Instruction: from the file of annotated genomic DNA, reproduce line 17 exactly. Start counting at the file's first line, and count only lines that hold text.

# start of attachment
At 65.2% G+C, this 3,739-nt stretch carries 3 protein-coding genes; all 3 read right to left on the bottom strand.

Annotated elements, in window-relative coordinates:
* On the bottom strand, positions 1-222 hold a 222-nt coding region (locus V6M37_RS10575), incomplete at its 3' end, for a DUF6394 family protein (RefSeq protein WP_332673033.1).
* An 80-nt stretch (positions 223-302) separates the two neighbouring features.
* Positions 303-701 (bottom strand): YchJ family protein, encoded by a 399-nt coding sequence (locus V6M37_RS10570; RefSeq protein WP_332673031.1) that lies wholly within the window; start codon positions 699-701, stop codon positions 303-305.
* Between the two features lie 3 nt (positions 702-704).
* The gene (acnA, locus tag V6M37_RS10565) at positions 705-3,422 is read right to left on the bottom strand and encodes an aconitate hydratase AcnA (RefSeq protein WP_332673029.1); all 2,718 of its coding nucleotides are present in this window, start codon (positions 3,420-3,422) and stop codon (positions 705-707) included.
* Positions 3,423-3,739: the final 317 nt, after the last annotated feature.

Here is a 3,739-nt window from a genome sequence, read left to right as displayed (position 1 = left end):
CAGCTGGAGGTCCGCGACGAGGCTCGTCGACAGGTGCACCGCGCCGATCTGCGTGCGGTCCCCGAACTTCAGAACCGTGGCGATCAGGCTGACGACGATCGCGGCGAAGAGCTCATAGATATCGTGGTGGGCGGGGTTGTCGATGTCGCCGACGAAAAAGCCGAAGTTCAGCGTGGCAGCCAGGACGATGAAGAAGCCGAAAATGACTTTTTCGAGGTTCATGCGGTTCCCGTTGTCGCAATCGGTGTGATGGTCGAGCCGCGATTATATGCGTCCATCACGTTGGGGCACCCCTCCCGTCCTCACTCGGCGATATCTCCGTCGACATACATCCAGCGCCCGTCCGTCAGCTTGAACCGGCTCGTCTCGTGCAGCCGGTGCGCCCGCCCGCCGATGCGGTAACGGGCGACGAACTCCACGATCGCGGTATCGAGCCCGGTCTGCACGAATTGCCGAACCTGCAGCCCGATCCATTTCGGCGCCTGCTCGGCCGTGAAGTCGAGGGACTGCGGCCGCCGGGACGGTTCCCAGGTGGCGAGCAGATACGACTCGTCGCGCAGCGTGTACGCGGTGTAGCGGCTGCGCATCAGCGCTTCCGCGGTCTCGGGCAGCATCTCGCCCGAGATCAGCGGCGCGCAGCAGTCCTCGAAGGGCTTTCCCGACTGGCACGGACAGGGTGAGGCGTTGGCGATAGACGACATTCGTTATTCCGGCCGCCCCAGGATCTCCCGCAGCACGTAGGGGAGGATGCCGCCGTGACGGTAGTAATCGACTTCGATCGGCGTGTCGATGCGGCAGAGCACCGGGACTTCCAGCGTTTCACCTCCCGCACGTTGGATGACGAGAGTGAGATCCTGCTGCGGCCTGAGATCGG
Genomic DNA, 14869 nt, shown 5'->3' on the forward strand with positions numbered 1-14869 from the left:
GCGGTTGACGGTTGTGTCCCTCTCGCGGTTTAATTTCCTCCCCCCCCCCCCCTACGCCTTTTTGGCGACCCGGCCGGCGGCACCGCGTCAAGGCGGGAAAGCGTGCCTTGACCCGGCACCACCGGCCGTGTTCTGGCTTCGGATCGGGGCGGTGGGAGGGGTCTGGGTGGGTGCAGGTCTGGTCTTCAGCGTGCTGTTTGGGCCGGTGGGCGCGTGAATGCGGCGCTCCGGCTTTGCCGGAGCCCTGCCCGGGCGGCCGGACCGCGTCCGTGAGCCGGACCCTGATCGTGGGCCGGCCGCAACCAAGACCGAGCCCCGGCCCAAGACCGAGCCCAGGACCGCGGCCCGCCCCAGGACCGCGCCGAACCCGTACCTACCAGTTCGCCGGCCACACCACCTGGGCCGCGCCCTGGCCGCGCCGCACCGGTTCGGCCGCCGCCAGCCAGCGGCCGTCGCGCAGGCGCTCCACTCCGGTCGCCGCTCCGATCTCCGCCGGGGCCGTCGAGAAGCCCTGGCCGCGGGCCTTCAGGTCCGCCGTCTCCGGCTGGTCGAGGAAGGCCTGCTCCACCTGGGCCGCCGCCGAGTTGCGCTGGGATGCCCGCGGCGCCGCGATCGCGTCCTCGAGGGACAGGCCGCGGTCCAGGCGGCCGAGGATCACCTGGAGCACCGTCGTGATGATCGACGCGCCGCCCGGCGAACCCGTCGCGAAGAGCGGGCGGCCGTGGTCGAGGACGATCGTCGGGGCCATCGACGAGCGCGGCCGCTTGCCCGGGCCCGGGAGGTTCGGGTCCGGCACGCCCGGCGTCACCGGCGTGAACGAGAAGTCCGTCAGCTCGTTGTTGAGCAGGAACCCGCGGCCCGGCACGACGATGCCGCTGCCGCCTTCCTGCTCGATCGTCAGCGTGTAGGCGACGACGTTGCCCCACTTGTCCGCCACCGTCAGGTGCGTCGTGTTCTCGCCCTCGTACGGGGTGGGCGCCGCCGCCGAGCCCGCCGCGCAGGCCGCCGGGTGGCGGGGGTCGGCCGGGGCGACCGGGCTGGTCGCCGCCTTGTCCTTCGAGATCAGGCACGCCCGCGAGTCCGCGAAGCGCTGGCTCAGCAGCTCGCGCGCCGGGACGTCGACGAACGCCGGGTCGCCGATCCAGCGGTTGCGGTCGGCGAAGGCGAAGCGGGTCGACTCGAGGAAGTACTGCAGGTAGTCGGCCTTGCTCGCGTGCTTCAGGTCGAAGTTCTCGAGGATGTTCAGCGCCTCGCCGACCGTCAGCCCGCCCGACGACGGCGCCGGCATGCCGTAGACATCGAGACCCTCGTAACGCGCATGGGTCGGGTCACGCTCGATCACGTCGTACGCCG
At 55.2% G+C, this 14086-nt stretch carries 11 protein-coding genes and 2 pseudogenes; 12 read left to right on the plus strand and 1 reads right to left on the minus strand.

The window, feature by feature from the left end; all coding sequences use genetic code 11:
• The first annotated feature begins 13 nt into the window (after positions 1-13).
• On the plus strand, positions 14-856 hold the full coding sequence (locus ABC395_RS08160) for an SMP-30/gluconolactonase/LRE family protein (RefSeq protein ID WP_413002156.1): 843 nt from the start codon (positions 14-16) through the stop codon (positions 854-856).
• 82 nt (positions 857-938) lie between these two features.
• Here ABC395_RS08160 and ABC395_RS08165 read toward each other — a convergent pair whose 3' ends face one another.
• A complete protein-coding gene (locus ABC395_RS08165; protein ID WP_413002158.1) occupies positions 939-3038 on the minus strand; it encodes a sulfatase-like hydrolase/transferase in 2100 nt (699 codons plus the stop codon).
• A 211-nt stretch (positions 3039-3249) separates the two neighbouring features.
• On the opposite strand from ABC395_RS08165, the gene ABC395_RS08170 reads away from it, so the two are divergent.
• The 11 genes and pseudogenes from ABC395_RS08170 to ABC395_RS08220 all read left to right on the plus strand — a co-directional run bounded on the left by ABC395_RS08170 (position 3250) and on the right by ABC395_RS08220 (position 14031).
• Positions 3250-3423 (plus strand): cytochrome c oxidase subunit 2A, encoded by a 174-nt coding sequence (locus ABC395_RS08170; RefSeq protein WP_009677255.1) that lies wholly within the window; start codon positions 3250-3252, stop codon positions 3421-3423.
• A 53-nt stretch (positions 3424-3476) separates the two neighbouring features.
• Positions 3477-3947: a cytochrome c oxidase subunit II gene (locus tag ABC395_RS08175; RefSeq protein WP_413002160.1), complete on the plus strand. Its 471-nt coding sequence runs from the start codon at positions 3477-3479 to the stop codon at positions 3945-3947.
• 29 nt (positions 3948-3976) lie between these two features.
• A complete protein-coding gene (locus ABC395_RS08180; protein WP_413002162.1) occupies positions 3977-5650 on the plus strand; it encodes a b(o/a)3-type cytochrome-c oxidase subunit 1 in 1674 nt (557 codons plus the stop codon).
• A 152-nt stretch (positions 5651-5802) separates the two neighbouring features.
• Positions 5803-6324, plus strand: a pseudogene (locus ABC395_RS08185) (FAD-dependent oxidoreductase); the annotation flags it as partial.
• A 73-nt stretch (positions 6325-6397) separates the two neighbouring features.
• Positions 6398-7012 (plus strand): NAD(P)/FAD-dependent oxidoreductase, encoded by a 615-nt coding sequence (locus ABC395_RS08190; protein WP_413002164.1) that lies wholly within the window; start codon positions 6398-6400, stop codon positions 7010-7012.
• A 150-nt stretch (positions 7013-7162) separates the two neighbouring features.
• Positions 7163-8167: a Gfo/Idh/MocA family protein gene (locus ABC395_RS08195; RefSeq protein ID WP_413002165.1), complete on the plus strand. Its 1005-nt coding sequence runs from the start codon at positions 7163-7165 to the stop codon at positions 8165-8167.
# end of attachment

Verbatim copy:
• 82 nt (positions 857-938) lie between these two features.